Seven Reasons Complex Services Spend Is Difficult — and Unique! (Part 1)

As we discussed earlier this week, my British partner in crime Peter Smith recently published a research paper titled Managing Indirect Services -- Procurement's Greatest Opportunity?. In it, Peter leverages some of the concepts from a book he recently co-authored, Buying Professional Services: How to Get Value for Money from Consultants and Other Professional Service Providers (Economist Books). One of the more succinct and refreshing aspects of his coverage of services procurement is his seven-step rationale for why organizations find it so hard to tackle services procurement and complex services categories for the first time compared to other direct and indirect spend areas. The first three items on Peter's list are:

  1. "Budgets for these spend areas are usually spread across the organisation such that it is difficult to understand just what is being spent with which suppliers, by whom and at what cost."
  2. "Requirements are often more complex and difficult to standardize compared to physical goods. The specification can be unique and subject to the particular skill set of an individual providing the service."
  3. "Supplying markets can be less well-defined than in the case of physical goods. For example, defining where the 'consultancy' market starts and finishes and its interaction with temporary or contingent labour can be challenging for a category manager."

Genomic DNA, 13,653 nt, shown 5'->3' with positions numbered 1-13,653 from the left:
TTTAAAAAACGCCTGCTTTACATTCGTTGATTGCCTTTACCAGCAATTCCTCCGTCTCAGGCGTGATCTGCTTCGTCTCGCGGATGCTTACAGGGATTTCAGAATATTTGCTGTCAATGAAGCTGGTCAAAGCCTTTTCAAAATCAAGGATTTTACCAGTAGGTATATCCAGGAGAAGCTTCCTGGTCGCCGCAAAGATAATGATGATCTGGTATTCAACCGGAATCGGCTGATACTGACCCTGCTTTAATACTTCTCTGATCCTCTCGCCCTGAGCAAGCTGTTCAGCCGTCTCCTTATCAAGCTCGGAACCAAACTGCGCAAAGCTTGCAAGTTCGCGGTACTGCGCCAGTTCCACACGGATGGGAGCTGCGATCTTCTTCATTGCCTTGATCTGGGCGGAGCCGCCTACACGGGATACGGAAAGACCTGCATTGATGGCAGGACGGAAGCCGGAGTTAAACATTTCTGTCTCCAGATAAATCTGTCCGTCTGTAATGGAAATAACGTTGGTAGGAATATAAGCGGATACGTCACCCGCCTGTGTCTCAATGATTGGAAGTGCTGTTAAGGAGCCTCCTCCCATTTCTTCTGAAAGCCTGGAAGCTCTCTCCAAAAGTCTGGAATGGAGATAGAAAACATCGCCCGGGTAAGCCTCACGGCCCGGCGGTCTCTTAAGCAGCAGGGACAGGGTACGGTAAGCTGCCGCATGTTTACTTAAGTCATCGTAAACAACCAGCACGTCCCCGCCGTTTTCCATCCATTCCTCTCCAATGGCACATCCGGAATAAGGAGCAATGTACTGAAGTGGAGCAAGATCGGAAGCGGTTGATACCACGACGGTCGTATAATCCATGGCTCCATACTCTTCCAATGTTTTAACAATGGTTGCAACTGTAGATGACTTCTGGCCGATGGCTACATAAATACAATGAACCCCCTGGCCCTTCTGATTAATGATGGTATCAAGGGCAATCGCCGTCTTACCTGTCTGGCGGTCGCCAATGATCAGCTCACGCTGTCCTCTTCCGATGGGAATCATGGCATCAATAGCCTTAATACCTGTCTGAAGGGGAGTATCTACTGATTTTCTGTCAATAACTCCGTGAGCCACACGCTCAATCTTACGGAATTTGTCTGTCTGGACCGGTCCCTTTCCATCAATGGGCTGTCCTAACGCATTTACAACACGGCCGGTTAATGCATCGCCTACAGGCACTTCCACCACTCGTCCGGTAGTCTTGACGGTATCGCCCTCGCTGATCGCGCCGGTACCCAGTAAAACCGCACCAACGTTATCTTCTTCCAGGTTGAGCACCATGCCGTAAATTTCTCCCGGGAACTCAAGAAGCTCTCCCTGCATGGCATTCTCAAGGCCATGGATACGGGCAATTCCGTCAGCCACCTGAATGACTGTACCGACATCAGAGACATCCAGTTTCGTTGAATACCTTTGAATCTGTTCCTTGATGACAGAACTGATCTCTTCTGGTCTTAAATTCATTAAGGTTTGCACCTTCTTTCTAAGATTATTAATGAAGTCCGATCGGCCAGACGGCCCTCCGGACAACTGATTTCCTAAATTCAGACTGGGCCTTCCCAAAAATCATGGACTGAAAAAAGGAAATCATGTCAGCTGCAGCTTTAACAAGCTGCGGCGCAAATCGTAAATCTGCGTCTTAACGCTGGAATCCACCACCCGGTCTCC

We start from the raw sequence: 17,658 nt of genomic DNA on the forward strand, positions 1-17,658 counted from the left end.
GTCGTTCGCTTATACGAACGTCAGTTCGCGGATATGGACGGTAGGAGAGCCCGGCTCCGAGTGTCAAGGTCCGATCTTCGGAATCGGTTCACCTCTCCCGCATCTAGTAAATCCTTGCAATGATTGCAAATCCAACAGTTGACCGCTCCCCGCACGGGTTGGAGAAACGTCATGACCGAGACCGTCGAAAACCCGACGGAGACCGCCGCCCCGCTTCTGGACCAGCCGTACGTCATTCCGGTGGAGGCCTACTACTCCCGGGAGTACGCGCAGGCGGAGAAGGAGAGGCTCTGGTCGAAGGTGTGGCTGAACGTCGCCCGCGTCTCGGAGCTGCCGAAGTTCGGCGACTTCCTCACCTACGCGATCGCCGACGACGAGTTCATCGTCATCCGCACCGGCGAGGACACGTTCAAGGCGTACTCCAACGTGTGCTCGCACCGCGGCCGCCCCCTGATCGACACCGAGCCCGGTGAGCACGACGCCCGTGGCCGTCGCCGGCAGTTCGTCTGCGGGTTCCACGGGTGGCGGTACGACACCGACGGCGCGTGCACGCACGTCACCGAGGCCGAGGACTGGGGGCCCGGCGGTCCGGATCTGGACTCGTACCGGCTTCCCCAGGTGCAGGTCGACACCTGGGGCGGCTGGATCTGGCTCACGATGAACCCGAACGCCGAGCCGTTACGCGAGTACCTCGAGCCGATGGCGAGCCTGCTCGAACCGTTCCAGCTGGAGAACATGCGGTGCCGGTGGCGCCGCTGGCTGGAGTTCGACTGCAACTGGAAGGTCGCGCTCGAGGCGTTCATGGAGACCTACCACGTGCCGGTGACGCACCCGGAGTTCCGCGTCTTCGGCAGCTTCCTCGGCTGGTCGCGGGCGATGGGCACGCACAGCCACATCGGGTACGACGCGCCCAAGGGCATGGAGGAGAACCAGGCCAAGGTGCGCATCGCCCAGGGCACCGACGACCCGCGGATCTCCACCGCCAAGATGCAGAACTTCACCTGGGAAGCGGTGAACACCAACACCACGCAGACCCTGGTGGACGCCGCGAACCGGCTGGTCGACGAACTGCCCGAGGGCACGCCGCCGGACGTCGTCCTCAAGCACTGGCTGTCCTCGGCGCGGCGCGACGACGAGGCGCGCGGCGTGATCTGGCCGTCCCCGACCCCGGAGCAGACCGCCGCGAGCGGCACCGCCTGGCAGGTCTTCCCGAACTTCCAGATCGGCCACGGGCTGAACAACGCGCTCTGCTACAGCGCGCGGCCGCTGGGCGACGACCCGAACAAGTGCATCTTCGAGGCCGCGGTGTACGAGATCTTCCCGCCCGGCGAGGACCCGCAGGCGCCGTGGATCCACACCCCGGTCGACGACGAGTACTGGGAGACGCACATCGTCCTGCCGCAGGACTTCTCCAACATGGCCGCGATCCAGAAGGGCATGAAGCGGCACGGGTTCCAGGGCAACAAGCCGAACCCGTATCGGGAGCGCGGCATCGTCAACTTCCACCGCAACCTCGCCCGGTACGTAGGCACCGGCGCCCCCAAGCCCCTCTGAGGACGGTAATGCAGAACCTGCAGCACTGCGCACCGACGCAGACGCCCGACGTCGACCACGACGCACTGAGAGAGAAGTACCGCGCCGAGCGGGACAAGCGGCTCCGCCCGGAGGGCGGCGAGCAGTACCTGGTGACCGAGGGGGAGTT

An extension of these three is how difficult it can be to get stakeholders to articulate exactly what they are looking for in a services procurement provider (i.e., not just the outcomes or ends, but often the process to get there). Moreover, working with internal stakeholders to define and codify this information in a systematized approach that holds all parties accountable and describes the process by which the work will be completed and reported requires a set of skills that those accustomed to the buying of basic widgets will often need to learn.

Stay tuned as we share the remaining four items that, according to Peter, make services procurement so unique and challenging. In the meantime, we check out our research briefs on the topic:

Services Procurement Benchmarking – Truth in Numbers to Achieve a New Level of Program Results

Getting the Most From Analytics and Benchmarking

Jason Busch

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